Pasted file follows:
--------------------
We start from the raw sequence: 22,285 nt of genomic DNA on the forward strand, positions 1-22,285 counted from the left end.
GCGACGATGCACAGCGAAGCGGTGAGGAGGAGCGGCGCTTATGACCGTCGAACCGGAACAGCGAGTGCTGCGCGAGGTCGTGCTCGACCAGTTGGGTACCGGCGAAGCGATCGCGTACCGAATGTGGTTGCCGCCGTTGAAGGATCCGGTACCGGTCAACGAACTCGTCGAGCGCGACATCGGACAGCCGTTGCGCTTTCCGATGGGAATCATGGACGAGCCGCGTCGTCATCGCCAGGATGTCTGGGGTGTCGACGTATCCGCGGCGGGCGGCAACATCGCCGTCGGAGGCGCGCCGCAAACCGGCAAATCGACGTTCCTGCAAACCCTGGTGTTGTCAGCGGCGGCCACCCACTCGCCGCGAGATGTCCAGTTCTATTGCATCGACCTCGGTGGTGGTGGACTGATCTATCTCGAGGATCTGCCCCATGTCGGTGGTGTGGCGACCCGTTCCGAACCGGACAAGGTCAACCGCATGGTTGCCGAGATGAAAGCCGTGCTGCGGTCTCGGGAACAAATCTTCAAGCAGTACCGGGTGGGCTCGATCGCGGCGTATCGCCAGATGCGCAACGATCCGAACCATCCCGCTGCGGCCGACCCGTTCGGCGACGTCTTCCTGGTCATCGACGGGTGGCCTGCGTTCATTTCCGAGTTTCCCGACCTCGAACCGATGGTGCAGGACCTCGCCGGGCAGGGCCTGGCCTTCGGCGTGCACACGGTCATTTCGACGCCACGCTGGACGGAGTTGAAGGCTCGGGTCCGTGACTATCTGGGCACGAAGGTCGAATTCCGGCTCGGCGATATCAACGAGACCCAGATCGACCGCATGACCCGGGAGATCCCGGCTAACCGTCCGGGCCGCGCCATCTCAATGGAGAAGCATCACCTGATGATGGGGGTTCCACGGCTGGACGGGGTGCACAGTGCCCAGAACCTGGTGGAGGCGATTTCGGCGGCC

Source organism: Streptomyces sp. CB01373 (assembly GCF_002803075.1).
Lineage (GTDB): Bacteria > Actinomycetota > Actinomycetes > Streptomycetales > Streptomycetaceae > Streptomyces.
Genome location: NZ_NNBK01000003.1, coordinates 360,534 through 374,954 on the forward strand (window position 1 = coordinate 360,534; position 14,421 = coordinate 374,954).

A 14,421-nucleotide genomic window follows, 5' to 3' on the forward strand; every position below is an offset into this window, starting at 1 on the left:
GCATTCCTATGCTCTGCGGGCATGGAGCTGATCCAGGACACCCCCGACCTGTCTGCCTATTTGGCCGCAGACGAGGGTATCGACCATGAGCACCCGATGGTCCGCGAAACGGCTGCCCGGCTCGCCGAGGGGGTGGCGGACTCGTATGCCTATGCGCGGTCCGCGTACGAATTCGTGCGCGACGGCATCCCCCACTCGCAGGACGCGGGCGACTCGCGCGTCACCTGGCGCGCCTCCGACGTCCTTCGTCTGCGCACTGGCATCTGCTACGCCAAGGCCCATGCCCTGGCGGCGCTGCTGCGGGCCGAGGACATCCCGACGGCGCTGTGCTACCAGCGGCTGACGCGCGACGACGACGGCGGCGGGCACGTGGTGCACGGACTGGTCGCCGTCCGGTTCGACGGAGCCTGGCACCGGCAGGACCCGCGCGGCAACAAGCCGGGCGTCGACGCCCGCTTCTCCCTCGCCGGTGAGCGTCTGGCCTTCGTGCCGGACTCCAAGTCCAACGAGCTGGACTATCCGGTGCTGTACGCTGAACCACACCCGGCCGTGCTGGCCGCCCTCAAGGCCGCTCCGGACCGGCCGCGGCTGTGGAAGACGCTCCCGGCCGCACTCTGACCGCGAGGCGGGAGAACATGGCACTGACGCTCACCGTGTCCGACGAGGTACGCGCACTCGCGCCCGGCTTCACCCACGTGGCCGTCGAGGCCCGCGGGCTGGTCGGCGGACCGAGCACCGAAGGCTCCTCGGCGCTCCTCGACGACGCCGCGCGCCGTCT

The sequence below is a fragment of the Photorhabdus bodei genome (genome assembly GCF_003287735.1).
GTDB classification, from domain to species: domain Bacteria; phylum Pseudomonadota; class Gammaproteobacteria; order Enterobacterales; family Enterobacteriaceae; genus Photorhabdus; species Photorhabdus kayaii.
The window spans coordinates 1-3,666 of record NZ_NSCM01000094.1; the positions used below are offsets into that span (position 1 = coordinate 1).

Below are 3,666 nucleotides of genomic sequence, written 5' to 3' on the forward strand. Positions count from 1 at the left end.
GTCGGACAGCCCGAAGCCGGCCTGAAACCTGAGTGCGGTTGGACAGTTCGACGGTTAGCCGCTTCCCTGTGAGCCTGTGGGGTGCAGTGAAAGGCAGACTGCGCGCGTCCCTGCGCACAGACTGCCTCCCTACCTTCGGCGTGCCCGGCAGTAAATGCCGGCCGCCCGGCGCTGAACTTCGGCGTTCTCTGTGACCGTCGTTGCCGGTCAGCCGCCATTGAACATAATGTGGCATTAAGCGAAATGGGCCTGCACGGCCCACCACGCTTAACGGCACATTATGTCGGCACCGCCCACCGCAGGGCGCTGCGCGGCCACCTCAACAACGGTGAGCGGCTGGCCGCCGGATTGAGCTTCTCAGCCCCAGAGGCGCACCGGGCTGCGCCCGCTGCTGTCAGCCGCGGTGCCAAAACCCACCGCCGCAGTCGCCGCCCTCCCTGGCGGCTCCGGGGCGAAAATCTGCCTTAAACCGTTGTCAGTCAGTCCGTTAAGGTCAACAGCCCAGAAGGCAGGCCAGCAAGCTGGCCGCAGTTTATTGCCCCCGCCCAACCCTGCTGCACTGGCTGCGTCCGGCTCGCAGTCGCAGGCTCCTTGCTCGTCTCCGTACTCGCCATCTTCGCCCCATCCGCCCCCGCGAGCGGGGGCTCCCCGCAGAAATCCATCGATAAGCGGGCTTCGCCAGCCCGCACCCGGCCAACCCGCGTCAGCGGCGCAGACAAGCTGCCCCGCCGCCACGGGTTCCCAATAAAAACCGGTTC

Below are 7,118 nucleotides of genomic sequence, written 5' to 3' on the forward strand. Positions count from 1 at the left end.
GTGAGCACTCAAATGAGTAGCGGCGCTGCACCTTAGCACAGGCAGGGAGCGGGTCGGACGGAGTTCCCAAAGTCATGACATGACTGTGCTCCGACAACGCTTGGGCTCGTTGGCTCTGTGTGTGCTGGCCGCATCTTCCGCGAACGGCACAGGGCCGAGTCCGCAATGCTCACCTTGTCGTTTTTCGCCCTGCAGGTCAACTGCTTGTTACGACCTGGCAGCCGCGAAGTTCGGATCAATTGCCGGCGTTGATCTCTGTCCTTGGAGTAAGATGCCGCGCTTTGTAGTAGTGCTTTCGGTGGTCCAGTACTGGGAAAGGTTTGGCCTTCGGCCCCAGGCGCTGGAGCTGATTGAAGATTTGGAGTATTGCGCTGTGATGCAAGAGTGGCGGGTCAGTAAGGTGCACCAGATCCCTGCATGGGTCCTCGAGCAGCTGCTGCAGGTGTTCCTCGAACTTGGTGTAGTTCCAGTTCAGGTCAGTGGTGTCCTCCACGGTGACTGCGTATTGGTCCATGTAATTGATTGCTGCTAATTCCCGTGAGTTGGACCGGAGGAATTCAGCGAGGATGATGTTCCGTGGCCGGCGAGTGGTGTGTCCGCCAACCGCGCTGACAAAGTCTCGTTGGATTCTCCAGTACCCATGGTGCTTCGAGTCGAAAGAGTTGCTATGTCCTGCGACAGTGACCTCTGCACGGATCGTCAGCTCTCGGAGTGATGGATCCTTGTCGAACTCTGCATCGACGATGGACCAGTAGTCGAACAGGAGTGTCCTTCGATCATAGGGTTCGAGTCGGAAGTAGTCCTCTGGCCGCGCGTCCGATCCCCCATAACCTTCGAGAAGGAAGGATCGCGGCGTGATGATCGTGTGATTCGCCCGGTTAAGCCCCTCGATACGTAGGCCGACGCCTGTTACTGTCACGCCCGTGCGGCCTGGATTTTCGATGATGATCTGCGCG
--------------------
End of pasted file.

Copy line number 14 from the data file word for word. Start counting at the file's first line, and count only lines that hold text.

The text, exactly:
GTGAGCACTCAAATGAGTAGCGGCGCTGCACCTTAGCACAGGCAGGGAGCGGGTCGGACGGAGTTCCCAAAGTCATGACATGACTGTGCTCCGACAACGCTTGGGCTCGTTGGCTCTGTGTGTGCTGGCCGCATCTTCCGCGAACGGCACAGGGCCGAGTCCGCAATGCTCACCTTGTCGTTTTTCGCCCTGCAGGTCAACTGCTTGTTACGACCTGGCAGCCGCGAAGTTCGGATCAATTGCCGGCGTTGATCTCTGTCCTTGGAGTAAGATGCCGCGCTTTGTAGTAGTGCTTTCGGTGGTCCAGTACTGGGAAAGGTTTGGCCTTCGGCCCCAGGCGCTGGAGCTGATTGAAGATTTGGAGTATTGCGCTGTGATGCAAGAGTGGCGGGTCAGTAAGGTGCACCAGATCCCTGCATGGGTCCTCGAGCAGCTGCTGCAGGTGTTCCTCGAACTTGGTGTAGTTCCAGTTCAGGTCAGTGGTGTCCTCCACGGTGACTGCGTATTGGTCCATGTAATTGATTGCTGCTAATTCCCGTGAGTTGGACCGGAGGAATTCAGCGAGGATGATGTTCCGTGGCCGGCGAGTGGTGTGTCCGCCAACCGCGCTGACAAAGTCTCGTTGGATTCTCCAGTACCCATGGTGCTTCGAGTCGAAAGAGTTGCTATGTCCTGCGACAGTGACCTCTGCACGGATCGTCAGCTCTCGGAGTGATGGATCCTTGTCGAACTCTGCATCGACGATGGACCAGTAGTCGAACAGGAGTGTCCTTCGATCATAGGGTTCGAGTCGGAAGTAGTCCTCTGGCCGCGCGTCCGATCCCCCATAACCTTCGAGAAGGAAGGATCGCGGCGTGATGATCGTGTGATTCGCCCGGTTAAGCCCCTCGATACGTAGGCCGACGCCTGTTACTGTCACGCCCGTGCGGCCTGGATTTTCGATGATGATCTGCGCG